Dog bites are not only painful, but they can also cause serious and even life-threatening diseases. A dog’s mouth is a thriving environment for bacteria, some of which can be very dangerous when transmitted into the human body during an attack. If you or a loved one has experienced a dog bite, it’s crucial to understand the potential health risks and seek medical attention as soon as possible.
Signs That a Dog Bite Is Infected
When dogs bite, their saliva, which is teeming with bacteria, enters the wound. While some bacteria are relatively harmless, others can cause serious infections. These bacteria can multiply rapidly, especially in the warm, moist environment of a wound.
An infected dog bite can cause localized redness, warmth, swelling, and pain. The wound might ooze pus, and there could be red streaks leading away from the area of the bite. Additionally, a person might experience fever and swollen lymph nodes. Any of these signs should be treated as a serious concern, and immediate medical attention is recommended.
Disease #1: Cellulitis
Pasteurella multocida and Pasteurella canis, commonly found in the mouths of dogs, can lead to cellulitis when transmitted through a bite. Symptoms often appear within 24 hours of the bite, including redness, swelling, tenderness, and pus discharge. Treatment usually involves a course of antibiotics like amoxicillin and penicillin.
Cellulitis can spread rapidly, especially in children, and might lead to complications such as:
- Joint, bone, and tendon infections
- Weakness and numbness
- Skin discoloration
- Eye infections
- Urinary tract infections
- Blood infections.
Disease #2: Rabies
Rabies, transmitted through a bite or scratch from an infected animal, is a viral infection that progresses to fatal inflammation of the brain and spinal cord. Early symptoms include mild fevers, headaches, lethargy, and weakness.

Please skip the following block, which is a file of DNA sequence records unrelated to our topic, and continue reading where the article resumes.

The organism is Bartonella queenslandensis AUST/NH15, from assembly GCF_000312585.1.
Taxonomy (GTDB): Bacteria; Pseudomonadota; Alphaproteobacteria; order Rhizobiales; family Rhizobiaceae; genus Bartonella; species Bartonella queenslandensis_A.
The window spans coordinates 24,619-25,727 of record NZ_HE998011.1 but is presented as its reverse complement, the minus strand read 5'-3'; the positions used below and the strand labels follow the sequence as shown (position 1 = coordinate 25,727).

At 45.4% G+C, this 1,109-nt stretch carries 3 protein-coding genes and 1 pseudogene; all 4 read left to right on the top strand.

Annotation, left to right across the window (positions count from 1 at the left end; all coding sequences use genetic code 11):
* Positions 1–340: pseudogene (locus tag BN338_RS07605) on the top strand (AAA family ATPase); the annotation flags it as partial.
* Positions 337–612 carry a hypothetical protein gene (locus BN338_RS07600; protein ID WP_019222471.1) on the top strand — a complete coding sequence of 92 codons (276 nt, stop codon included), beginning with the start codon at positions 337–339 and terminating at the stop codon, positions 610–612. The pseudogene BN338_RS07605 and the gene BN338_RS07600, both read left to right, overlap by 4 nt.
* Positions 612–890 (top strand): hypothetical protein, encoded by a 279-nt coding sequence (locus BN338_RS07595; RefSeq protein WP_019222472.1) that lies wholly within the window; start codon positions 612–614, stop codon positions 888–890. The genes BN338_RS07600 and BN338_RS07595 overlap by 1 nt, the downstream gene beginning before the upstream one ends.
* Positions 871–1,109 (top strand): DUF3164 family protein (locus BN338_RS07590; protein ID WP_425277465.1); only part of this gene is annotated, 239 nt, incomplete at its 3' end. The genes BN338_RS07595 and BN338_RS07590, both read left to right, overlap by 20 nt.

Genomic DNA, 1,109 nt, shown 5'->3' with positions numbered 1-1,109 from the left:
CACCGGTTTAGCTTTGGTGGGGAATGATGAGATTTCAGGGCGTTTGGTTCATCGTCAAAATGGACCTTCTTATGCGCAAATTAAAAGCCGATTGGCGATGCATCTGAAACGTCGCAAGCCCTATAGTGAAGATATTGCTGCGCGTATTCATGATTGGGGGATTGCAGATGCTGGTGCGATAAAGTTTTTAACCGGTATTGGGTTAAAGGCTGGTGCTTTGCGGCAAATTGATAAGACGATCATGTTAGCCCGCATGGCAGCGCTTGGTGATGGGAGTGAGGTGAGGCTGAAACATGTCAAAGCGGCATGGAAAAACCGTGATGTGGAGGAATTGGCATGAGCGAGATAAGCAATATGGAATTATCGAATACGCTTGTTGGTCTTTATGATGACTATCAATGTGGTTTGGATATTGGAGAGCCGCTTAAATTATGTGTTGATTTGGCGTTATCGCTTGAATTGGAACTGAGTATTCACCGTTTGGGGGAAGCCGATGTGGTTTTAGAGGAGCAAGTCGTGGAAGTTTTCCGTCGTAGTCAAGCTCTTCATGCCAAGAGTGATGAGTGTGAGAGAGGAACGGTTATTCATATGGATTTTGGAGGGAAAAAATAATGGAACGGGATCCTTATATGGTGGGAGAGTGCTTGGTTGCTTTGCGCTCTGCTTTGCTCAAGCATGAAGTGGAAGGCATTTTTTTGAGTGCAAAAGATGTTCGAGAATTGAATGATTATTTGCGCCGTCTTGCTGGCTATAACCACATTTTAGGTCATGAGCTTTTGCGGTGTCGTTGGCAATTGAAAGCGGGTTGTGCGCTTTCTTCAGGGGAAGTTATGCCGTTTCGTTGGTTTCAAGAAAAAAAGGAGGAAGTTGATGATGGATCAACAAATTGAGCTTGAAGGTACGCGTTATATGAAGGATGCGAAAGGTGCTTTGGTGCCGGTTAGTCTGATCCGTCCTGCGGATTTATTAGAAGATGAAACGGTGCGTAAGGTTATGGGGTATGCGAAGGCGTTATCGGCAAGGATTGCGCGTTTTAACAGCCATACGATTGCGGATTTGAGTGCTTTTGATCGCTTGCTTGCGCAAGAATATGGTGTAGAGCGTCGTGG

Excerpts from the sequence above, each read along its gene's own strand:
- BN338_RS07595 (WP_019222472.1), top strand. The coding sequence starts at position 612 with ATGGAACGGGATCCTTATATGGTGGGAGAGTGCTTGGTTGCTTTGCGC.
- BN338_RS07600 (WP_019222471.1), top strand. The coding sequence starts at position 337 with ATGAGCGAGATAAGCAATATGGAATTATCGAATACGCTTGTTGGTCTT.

As rabies advances, it might result in complications such as:
- Hydrophobia, or a fear of water.
Without timely intervention, a rabies infection is nearly always fatal. If you are bitten by a dog and suspect that it may be rabid, the animal should be monitored for up to 10 days for signs of rabies. If the animal shows symptoms, immediate testing and vaccination are required.
Disease #3: Staph Infections
Staphylococcus bacteria are ubiquitous and can be found on the skin of many dogs and humans. However, when introduced deep into a wound, they can lead to a severe infection. Symptoms can range from oozing blisters and boils to more severe conditions like sepsis if the bacteria enter the bloodstream. Certain strains of staph, like MRSA, are resistant to several commonly used antibiotics, making treatment more challenging.
Seeking Compensation for a Dog Bite Injury
If you are diagnosed with a disease after a dog bite injury, the complications can multiply. In addition to the physical and emotional trauma, dog bite injuries can result in significant financial burdens from medical bills, lost wages, and other associated costs. Recovering from a serious disease while enduring these damages can be even more challenging.
In these situations, you may be entitled to financial compensation via a lawsuit against the dog’s owner. A Washington dog bite attorney can help you understand your legal options and hold the animal’s owner accountable. As soon as possible after the incident, contact a lawyer from Colburn Law to discuss your case and begin filing your lawsuit.